What Is Csr? to What Extent Is There a Business Case for Csr?

2114 Words9 Pages
What is CSR? To what extent is there a business case for CSR? In the late 1960s and early 1970s, the phrase ‘Corporate social responsibility’ (CSR) came into public view. This essay will describe that what CSR is and how much profits will be taken in business for CSR. Nowadays, companies not only sell their products but also give back to the society such as being active in the charity drive, solving environment problems, spending money to making infrastructure and helping other people achieve their dreams. There are two sounds about whether a company should engage in CSR. Some people argue that money cannot be put into CSR because the only factor of business must be to maximize profits. However, on the other hand, other people state…show more content…
This activity was raised to establish fund, being used to provide prevention education and drug distribution, have invited the football players to strengthen participation on the pitch pass love and fight HIV out. However, the first goal of all the companies is make maximize profits, how much benefits can they get back after they do these CSR issues? By the NIKE-shareholder-letter (NIKE, INC., 2010), it shows that ‘Revenue from direct to consumer – our NIKE-owned stores and online business – increased 12 percent to nearly $2.5 billion – that’s a record’, it cannot be argued that there are not positive influence about what public welfares they have done. There are, such as Vogel (2005, p.2) stated, ‘many reasons why some companies choose to behave more responsibly in the absence of legal requirements. Some are strategic, others are defensive, and still others may be altruistic’. There is a basic believe that it could be good for business drives companies profit in CSR (Kotler and Lee, 2005), comparing themselves with competitors, in addition, setting up good images and popularity (Fombrun and Shanley, 1990). Thus, CSR could create customer business reputation and make employee behaviour and attitudes positive (Brammer, 2007; Maignan, 1999; Rupp, 2006; Valentine and Fleischman 2008). Carroll and Shabana state “which identifies four categories of benefits that firms may attain from engaging in CSR activities: (1) cost and risk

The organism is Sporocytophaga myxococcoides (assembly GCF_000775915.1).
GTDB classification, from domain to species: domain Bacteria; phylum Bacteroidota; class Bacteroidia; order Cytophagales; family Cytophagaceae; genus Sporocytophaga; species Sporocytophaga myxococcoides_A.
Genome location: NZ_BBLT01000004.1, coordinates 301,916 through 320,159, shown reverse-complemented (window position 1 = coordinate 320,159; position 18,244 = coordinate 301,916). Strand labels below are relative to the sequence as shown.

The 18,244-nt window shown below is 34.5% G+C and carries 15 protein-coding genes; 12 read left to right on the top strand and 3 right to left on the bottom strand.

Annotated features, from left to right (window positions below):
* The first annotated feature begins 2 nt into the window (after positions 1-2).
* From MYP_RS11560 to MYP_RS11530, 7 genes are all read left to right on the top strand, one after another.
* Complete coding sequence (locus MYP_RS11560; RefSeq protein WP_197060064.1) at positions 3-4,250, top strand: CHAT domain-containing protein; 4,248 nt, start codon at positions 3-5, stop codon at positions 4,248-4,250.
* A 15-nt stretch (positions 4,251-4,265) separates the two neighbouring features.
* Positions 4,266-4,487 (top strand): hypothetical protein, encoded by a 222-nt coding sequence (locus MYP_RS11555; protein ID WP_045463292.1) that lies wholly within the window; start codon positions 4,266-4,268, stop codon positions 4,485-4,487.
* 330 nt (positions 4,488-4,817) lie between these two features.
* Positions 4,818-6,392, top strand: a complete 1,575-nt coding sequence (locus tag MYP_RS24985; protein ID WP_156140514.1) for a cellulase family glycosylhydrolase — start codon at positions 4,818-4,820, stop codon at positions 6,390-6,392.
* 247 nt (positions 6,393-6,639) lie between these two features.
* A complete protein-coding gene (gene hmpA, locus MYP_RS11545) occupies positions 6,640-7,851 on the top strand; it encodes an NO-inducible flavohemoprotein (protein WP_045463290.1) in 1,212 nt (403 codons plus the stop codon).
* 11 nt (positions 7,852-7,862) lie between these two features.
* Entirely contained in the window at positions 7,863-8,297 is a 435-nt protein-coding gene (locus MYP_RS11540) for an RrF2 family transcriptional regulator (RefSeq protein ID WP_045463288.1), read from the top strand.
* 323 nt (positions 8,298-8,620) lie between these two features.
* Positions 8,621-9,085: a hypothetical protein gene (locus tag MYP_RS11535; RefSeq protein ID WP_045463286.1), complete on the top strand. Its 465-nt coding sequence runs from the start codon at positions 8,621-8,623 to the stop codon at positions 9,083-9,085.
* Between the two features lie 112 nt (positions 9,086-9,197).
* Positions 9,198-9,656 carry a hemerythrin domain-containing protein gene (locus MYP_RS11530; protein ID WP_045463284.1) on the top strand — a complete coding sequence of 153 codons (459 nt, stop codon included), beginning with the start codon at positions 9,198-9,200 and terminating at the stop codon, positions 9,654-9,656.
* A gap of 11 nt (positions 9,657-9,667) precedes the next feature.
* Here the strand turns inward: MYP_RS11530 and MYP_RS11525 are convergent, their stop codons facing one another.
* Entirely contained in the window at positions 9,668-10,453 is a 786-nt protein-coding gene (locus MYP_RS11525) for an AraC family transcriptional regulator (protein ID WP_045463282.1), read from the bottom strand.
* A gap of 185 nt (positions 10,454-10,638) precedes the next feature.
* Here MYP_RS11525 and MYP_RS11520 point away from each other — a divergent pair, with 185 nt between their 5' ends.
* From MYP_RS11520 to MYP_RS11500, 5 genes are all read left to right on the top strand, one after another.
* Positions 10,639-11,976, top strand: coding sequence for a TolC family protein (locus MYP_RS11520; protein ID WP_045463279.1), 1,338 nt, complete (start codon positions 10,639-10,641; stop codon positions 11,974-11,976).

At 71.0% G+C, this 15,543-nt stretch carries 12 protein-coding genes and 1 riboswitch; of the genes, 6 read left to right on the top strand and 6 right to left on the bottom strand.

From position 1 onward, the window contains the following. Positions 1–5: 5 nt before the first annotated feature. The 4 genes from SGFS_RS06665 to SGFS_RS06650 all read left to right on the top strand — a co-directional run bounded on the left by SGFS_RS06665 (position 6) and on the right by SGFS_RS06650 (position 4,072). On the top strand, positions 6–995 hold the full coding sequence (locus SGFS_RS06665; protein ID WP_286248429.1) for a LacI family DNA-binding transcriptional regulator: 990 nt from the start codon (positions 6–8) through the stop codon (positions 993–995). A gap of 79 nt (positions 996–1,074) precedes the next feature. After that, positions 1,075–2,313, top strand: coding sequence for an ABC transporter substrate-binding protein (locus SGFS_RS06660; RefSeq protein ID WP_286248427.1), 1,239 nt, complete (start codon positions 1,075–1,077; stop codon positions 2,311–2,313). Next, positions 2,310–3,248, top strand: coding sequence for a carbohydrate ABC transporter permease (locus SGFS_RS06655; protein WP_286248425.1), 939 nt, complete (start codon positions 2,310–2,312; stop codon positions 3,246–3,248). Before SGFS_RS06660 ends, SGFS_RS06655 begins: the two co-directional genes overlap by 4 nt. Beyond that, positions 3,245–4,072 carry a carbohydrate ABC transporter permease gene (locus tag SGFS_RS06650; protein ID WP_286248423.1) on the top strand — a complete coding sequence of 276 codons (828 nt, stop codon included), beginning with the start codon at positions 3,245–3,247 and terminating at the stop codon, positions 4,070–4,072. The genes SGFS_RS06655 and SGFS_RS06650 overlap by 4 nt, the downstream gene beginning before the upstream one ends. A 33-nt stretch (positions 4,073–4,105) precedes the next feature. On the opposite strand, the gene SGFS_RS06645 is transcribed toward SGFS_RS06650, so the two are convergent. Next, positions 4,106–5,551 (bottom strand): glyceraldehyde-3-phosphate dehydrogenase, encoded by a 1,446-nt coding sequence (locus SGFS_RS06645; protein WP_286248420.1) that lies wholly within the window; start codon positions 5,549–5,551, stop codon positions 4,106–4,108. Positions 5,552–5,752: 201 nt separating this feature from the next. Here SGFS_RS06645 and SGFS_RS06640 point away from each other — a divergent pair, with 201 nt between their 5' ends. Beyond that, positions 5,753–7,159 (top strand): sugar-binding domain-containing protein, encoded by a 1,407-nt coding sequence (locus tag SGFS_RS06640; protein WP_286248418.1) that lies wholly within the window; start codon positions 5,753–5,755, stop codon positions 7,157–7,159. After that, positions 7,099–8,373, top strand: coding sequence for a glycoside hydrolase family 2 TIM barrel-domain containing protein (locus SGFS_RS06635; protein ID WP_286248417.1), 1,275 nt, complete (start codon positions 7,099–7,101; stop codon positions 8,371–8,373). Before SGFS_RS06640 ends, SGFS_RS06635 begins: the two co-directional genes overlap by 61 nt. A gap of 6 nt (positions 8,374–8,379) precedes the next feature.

Get Access